Disconnected - the changing face of participation
From politicians to church leaders, everybody is concerned about declining participation in society’s collective life. The spectre of ever-lower turn outs in elections, the perceived apathy of the young, the concern at how little unites people nationally - all have become the mainstay preoccupations of policy units, feature writers and academics.
Some see hope in new technologies, and claim the interactive web user is a new type of social activist. Others look to more localised community decision-making, from the devolved parliaments downwards, to touch people more directly and re-inspire them with a passion for politics. The massive crowds flooding into the Tate and the millions who voted in the Big Brother TV phenomenon are cited as evidence that people can still be engaged. To help the process along, schemes to encourage participation are flooding out of government committees, from compulsory citizenship classes in schools, to training for parents who want to become school governors.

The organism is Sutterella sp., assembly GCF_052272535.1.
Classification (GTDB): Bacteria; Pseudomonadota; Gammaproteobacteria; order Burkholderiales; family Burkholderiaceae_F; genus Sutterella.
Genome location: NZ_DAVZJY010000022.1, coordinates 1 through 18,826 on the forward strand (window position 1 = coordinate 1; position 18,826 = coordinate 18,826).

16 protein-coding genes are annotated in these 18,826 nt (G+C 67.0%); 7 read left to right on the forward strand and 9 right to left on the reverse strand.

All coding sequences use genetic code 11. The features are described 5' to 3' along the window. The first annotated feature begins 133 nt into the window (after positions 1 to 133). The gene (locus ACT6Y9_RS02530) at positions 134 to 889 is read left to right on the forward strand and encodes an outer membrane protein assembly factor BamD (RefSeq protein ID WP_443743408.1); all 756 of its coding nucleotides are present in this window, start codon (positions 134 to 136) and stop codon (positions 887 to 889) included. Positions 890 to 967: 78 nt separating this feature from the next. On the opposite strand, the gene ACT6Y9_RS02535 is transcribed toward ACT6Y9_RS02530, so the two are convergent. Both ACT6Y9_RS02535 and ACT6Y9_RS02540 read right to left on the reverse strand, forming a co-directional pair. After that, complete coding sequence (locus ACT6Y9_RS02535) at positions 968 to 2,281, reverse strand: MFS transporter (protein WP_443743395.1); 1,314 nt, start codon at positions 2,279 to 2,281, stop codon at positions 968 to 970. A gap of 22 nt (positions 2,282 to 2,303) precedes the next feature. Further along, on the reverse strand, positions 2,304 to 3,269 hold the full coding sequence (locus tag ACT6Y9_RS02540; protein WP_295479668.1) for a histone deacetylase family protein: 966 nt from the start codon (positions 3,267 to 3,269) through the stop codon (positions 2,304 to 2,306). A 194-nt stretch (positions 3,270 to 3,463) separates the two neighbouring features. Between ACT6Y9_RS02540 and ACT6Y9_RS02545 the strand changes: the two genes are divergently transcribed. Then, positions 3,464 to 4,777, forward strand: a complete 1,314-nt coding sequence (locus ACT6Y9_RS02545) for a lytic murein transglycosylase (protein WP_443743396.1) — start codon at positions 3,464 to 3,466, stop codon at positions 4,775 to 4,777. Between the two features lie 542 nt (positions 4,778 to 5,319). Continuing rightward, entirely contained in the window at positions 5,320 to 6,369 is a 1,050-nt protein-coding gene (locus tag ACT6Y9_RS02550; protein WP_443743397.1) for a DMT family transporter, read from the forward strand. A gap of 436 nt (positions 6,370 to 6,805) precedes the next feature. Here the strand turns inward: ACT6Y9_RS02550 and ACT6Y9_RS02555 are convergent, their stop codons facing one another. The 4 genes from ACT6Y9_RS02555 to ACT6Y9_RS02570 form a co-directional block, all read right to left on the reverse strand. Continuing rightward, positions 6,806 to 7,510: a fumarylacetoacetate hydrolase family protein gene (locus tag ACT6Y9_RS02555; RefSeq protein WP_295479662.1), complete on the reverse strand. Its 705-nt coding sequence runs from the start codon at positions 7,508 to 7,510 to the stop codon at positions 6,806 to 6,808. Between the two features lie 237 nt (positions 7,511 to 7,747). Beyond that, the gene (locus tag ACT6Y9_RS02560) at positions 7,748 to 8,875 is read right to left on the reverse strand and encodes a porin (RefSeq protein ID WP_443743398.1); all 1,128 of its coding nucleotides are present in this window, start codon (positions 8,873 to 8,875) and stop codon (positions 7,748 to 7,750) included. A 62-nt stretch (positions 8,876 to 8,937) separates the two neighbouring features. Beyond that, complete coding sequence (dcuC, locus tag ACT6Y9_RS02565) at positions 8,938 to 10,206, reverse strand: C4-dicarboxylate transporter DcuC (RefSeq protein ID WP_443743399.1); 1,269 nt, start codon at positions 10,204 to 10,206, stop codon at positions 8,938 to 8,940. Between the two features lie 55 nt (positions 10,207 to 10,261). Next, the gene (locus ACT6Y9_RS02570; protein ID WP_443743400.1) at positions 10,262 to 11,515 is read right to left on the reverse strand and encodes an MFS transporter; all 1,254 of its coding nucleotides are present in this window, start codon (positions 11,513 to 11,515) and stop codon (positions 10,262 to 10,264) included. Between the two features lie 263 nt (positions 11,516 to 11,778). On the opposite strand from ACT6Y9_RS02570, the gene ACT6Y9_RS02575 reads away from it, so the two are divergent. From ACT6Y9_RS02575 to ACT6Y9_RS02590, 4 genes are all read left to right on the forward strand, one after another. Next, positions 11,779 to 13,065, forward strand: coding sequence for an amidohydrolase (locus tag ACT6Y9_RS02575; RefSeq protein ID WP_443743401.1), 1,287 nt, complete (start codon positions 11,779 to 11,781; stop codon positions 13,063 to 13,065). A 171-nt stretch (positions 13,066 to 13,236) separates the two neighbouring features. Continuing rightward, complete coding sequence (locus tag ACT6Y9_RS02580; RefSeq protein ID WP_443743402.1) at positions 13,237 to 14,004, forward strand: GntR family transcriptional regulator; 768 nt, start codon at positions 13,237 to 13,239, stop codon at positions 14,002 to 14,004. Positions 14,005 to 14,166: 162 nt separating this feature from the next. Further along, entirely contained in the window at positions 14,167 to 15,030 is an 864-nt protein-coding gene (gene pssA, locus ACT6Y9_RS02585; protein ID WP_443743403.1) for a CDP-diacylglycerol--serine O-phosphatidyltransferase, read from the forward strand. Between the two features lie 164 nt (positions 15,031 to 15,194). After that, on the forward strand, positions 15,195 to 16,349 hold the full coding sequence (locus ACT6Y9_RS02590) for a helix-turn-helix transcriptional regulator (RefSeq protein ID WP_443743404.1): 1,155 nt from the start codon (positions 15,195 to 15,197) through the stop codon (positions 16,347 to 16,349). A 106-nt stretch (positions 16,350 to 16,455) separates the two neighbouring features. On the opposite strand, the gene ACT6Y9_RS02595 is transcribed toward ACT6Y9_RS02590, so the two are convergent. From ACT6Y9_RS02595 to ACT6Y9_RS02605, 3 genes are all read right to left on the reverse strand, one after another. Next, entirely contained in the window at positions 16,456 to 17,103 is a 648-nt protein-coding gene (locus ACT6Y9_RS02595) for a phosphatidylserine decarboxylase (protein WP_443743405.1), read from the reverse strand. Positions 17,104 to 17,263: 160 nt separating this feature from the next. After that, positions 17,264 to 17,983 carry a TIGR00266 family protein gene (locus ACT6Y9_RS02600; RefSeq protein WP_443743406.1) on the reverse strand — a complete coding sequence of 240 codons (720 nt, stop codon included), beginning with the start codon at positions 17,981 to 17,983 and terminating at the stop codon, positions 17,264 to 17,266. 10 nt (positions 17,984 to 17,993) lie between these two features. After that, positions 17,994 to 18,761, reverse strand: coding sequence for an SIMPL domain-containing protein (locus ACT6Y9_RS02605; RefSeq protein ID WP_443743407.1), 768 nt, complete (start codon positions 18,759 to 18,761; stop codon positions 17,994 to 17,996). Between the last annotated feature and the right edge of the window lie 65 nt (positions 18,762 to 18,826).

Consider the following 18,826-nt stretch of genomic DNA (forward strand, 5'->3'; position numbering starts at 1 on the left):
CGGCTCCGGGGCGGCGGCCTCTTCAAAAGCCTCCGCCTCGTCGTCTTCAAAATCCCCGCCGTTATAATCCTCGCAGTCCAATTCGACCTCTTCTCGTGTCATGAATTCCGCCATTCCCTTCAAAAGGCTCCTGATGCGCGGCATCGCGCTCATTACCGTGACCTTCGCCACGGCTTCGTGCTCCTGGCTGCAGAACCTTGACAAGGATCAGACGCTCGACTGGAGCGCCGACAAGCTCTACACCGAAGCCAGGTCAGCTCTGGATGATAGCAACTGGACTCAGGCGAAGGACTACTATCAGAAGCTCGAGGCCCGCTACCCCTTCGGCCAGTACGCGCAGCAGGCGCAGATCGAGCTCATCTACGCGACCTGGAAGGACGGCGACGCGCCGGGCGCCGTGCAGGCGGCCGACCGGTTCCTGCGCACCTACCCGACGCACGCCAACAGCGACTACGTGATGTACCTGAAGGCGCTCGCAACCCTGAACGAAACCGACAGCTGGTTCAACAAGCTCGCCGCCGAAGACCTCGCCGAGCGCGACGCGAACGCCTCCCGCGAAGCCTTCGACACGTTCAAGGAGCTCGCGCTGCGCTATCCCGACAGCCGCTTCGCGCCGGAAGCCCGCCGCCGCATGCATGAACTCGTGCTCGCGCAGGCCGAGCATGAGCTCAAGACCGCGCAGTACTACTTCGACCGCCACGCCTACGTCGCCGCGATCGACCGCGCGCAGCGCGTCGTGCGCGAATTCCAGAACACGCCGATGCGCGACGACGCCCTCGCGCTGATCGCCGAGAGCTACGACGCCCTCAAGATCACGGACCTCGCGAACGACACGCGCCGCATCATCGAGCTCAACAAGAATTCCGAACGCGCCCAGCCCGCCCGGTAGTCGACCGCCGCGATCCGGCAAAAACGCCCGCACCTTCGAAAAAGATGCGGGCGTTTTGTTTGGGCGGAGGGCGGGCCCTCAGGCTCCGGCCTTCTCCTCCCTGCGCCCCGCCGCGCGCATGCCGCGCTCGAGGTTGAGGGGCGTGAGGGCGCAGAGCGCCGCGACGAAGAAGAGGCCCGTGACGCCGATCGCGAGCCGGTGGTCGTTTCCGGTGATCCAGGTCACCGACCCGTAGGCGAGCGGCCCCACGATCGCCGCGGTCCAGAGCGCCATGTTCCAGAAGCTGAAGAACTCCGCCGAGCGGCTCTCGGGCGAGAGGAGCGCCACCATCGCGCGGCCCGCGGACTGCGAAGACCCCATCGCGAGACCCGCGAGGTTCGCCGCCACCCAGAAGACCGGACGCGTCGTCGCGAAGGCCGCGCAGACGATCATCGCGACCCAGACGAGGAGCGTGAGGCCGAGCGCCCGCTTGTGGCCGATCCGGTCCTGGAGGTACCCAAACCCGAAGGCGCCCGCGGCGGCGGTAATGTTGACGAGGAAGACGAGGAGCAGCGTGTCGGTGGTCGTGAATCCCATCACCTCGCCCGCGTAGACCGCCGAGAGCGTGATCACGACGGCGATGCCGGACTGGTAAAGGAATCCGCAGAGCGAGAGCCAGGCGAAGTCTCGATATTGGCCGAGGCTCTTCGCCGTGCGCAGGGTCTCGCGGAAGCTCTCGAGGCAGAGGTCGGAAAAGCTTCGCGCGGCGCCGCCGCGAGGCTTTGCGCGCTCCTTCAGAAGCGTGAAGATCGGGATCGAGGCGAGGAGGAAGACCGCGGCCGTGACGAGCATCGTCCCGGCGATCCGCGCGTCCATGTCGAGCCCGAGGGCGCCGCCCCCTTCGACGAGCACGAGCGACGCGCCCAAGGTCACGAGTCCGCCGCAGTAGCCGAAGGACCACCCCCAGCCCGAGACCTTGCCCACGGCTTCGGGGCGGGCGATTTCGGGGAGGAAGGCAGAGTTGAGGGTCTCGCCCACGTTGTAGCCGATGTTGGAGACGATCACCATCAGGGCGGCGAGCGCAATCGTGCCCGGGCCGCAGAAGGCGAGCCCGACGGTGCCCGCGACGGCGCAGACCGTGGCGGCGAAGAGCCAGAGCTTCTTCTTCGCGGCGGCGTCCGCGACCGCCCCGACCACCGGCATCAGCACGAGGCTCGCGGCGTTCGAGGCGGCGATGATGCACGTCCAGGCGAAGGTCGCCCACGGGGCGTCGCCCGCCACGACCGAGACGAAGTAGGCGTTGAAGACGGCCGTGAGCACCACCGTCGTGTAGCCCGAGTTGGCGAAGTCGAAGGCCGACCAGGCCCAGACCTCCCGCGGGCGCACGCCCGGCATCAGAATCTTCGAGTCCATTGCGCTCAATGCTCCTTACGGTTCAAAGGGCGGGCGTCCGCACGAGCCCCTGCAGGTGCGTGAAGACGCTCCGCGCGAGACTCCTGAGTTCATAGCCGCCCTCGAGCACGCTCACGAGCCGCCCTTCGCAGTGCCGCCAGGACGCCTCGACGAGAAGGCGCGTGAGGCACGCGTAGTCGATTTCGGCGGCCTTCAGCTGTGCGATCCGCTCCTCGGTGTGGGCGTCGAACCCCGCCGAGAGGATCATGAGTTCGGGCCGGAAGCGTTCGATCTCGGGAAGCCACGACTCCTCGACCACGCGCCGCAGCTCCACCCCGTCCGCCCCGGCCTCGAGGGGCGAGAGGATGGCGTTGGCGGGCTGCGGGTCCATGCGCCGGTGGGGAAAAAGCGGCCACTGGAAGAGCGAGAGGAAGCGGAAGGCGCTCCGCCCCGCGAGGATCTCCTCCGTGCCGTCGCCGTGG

Why has participation declined or indeed has it? How do novel forms of involvement compare with those of the past? Can participation be taught or institutionalised? Just how active is interactive? How can we inspire young people to want to become involved?